Monthly Archives: November 2016

4 Exercises for New Moms

In the early weeks of motherhood the last thing we are thinking about is exercise but the demands of baby caring do take a toll on the body.

From breastfeeding, to baby carrying, to lack of movement, aches and pains can start to emerge before we realize it.

While sleep, baby, food, and relationships take priority I put together a few simple exercises that I implemented a few weeks after delivering my baby girl with strength and function of the body in mind.

If you had complications during birth you may want to wait longer to ensure that the body has had time to recover from labor and delivery.

Don’t put too much pressure on yourself, you already have a lot going on, but if you can incorporate even just a few of these a week it will make a difference in how you feel. Plus you deserve to do something good for yourself, even if it is a few minutes here and there.

** Don’t mind my dog. She just likes to be close to me. 🙂

 

Hip Flexor Stretch

Start in the half kneeling position as shown. Lengthen the opposite arm overhead without arching the upper back. Lean ever so slightly towards the front leg side as you feel the stretch in the opposite hip.

Repeat 3 times total and switch sides.

 

Pec Stretch

Start on your side, with hips stacked and your bottom arm supporting your head with your hand. Open the top arm so you rotate the chest towards the ceiling. It is important to keep the hips stacked and not let the hips roll open with the arm. You will feel a greater stretch in the chest.

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Start with the hips stacked and bottom arm supporting the head. Tilt the top hip forward slightly. Keeping the feet connected take an inhale, engage your pelvic floor, exhale and open the top leg without rolling the hips back. You should feel your glutes working. Repeat 10 times on each side.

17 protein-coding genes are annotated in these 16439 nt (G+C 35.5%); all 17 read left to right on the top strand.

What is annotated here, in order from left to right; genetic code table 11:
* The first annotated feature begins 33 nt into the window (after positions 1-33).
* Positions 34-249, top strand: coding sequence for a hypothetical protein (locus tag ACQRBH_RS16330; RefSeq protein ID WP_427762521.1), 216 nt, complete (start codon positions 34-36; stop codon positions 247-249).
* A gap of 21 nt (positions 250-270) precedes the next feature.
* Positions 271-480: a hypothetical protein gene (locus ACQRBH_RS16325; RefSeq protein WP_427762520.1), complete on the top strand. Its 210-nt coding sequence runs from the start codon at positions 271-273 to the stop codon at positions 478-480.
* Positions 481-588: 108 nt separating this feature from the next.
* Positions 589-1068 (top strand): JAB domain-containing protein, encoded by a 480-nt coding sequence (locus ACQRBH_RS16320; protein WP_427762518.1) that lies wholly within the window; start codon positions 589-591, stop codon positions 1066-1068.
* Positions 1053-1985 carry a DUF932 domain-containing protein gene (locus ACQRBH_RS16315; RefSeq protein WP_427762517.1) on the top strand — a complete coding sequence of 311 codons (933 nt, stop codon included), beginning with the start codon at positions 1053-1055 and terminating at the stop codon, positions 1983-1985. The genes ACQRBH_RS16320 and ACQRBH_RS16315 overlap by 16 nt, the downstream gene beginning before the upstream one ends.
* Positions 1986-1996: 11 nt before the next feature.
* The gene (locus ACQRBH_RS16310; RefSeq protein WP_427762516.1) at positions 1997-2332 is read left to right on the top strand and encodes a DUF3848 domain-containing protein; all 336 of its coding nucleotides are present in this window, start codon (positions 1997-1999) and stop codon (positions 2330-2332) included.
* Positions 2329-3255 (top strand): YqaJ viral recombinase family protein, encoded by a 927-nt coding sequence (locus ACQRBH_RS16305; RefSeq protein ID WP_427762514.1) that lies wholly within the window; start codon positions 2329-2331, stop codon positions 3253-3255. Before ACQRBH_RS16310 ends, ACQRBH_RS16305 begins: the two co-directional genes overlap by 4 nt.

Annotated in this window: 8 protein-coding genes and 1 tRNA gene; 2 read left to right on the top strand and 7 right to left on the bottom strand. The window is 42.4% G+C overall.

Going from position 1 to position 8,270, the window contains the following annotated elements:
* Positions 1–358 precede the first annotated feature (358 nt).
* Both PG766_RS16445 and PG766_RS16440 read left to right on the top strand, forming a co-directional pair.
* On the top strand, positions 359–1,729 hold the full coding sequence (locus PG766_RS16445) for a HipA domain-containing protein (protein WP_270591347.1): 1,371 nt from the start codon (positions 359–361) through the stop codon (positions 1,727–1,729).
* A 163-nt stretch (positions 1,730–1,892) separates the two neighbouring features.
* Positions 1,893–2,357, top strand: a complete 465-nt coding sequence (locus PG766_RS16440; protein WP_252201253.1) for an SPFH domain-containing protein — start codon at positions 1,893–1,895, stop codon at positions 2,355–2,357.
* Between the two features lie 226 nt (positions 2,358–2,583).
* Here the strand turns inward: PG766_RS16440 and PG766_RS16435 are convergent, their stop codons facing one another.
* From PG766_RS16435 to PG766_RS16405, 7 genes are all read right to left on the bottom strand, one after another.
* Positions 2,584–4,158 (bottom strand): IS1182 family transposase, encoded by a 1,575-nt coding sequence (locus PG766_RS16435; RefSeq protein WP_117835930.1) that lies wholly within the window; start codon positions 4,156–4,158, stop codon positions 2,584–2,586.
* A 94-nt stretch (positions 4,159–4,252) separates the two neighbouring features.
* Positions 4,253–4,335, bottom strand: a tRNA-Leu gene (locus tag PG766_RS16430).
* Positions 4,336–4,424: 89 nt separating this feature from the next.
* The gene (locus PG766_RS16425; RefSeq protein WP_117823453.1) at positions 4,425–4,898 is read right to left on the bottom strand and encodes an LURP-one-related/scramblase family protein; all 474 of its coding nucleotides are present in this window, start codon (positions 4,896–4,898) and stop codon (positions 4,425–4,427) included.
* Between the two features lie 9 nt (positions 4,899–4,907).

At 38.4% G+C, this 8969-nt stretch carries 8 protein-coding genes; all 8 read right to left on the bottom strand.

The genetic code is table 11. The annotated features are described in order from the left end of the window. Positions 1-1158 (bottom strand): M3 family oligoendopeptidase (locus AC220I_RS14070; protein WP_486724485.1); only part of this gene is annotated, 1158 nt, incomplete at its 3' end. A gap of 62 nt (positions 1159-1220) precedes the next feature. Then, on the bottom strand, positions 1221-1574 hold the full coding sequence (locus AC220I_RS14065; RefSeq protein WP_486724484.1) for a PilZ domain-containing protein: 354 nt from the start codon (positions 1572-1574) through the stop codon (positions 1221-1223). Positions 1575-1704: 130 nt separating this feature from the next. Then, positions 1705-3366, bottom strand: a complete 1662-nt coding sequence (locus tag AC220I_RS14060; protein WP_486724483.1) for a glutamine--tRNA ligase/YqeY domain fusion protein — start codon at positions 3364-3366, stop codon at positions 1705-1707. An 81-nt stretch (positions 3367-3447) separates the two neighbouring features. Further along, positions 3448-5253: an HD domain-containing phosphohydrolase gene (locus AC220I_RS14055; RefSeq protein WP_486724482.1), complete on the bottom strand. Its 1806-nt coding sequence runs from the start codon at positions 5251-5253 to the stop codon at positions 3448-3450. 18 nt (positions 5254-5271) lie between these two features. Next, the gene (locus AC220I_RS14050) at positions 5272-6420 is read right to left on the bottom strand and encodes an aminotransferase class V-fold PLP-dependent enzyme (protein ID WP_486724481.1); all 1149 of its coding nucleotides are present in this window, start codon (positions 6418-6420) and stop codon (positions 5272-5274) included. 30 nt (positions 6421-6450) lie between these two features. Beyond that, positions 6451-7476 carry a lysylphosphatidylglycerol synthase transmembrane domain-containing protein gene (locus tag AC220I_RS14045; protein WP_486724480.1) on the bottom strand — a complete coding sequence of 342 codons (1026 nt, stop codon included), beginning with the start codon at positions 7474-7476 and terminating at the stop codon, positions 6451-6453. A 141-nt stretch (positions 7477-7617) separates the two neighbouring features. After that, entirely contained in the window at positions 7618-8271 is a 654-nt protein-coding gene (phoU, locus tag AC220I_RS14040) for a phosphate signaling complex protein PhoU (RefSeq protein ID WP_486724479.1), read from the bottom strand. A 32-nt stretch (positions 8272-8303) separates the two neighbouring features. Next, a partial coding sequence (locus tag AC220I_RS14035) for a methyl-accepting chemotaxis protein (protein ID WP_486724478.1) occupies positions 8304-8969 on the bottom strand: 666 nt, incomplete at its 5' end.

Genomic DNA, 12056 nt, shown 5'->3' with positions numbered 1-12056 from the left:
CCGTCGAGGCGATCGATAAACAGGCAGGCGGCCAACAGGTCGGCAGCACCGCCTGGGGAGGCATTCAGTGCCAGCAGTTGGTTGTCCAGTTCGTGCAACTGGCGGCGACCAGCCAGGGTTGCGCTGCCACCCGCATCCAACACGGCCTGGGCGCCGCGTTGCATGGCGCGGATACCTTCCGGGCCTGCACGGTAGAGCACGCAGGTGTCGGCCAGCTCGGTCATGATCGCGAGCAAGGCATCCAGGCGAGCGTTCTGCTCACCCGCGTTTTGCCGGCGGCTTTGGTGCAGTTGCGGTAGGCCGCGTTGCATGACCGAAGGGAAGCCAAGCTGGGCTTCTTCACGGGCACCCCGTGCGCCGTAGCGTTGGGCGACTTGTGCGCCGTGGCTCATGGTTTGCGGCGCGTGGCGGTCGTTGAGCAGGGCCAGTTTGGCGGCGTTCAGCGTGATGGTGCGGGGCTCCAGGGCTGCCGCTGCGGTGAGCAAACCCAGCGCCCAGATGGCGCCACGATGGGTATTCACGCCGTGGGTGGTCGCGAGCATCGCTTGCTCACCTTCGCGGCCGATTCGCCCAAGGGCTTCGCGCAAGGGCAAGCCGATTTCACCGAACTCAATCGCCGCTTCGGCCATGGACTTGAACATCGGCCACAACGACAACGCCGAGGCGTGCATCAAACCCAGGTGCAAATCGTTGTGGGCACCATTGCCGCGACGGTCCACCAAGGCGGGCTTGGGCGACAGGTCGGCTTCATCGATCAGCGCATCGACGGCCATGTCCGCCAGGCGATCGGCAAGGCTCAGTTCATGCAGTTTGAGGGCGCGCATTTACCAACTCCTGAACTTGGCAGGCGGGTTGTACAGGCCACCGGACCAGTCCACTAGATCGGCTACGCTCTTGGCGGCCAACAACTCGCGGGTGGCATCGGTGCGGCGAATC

Heel Slides

Lie on your back with knees bent in a neutral spine. Inhale and on your exhale engage your pelvic floor and extend one leg out so it hovers over the ground, inhale to return. Repeat on the opposite side. Do 10 reps total.

5 reasons fitness is more than just about how you look

Fitness walks a fine line between exercising for health and exercising for appearance. And that is fine, as I don’t feel either one is either wrong or right. In fact, I exercise for both!

But I know sometimes it doesn’t always feel so balanced. Sometimes I think we feel a deep need to use exercise as a control mechanism because we feel if we look a certain way it will validate our worthiness to be accepted by others.

We feel as if we just control what we eat, how we workout, and follow a rigid schedule we will be ok. Every time we start fresh, we feel *this* is the time it will be different. If we reach a certain look then we will be more confident/accepted/worthy.